And now the two children ran about the forest, and sought the way home again, but could not find it, and only lost themselves more and more. At length they met with a huntsman, who asked, to whom do you children belong. We are the poor broom-maker's boys, they replied, and they told him that their father would not keep them any longer in the house because a piece of gold lay every morning under their pillows. Come, said the huntsman, that is nothing so very bad, if at the same time you remain honest, and are not idle. As the good man liked the children, and had none of his own, he took them home with him and said, I will be your father, and bring you up till you are big. They learnt huntsmanship from him, and the piece of gold which each of them found when he awoke, was kept for them by him in case they should need it in the future.

When they were grown up, their foster-father one day took them into the forest with him, and said, to-day shall you make your trial shot, so that I may release you from your apprenticeship, and make you huntsmen. They went with him to lie in wait and stayed there a long time, but no game appeared. The huntsman, however, looked above him and saw a covey of wild geese flying in the form of a triangle, and said to one of them, shoot me down one from each corner. He did it, and thus accomplished his trial shot.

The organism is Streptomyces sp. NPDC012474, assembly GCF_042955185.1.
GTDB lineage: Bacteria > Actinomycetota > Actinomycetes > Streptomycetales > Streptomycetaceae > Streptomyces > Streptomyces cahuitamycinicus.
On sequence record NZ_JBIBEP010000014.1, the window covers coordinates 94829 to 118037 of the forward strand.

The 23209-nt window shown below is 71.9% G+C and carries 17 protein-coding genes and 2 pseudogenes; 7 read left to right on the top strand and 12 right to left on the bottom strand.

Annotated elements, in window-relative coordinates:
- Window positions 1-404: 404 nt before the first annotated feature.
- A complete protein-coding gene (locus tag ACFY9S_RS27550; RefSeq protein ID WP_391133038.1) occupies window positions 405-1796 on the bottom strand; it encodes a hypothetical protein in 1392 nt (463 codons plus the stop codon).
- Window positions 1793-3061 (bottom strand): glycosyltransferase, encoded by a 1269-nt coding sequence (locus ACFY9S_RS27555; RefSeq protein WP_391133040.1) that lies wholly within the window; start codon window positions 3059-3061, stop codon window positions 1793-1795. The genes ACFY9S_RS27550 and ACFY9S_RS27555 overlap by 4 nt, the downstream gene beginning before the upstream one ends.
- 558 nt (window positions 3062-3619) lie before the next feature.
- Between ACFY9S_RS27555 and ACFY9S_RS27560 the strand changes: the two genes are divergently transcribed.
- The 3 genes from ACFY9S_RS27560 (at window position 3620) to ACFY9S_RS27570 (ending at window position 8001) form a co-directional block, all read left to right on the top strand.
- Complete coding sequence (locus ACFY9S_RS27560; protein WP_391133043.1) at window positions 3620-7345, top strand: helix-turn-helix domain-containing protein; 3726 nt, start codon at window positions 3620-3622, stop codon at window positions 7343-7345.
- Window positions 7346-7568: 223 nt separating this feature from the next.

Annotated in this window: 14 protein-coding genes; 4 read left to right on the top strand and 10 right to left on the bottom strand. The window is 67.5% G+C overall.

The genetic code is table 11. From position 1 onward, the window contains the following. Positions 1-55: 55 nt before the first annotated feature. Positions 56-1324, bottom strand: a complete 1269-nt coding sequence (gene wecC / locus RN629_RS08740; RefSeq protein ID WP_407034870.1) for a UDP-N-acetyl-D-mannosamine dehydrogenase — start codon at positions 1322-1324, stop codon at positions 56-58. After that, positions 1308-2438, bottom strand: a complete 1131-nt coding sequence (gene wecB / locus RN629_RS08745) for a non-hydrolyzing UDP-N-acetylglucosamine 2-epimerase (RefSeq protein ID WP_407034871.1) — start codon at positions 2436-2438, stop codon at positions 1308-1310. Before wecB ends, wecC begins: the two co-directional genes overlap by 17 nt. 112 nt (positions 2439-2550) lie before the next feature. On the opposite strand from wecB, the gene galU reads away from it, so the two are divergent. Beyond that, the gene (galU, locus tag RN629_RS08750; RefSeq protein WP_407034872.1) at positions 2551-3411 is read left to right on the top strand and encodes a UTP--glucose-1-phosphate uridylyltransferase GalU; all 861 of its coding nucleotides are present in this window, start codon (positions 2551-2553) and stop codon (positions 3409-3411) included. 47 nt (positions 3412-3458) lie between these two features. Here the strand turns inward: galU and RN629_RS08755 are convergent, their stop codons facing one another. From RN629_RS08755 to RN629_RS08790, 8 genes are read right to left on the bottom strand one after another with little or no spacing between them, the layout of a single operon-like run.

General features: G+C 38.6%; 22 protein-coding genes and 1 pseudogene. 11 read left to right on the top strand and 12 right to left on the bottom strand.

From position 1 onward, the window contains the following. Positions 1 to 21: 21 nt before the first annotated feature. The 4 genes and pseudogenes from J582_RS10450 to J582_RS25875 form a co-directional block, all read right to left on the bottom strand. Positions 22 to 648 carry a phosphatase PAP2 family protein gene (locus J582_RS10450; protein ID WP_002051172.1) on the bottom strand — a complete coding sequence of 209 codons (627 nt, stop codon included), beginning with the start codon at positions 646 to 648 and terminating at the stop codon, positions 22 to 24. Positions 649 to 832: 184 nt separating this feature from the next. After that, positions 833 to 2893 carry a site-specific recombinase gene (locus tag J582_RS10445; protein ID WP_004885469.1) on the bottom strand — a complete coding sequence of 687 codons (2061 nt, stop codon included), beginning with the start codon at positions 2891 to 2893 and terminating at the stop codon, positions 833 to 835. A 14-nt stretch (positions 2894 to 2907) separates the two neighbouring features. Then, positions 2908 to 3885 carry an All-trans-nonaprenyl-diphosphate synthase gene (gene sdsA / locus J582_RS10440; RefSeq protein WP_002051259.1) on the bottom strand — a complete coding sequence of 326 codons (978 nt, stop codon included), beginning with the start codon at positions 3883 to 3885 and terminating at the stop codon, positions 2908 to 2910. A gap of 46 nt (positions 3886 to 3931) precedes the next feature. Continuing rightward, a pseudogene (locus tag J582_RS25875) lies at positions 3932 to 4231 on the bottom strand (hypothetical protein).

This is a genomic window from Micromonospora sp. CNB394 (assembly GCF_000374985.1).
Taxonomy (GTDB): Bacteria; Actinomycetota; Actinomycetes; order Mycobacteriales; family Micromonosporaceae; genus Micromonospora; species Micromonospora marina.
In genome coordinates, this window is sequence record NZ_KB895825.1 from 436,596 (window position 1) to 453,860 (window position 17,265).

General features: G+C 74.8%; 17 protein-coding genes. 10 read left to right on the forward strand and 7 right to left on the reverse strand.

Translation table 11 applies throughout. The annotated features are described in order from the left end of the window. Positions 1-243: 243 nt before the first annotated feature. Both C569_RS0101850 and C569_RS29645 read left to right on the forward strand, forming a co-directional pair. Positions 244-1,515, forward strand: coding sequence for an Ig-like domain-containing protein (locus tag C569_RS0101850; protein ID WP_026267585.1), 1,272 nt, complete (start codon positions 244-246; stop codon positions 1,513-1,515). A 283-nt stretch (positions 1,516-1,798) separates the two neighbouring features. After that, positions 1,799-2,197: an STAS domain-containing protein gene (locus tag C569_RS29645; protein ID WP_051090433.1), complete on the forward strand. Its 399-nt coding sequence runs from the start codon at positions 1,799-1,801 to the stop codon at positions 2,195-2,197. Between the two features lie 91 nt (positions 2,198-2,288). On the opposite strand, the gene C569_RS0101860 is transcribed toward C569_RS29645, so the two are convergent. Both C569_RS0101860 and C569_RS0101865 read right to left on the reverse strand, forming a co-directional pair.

Soon after another covey came flying by in the form of the figure two, and the huntsman bade the other also bring down one from each corner, and his trial shot was likewise successful. Now, said the foster-father, I pronounce you out of your apprenticeship. You are skilled huntsmen. Thereupon the two brothers went forth together into the forest, and took counsel with each other and planned something. And in the evening when they had sat down to supper, they said to their foster-father, we will not touch food, or take one mouthful, until you have granted us a request. Said he, what, then, is your request. They replied, we have now finished learning, and we must prove ourselves in the world, so allow us to go away and travel. Then spoke the old man joyfully, you talk like brave huntsmen, that which you desire has been my wish. Go forth, all will go well with you. Thereupon they ate and drank joyously together.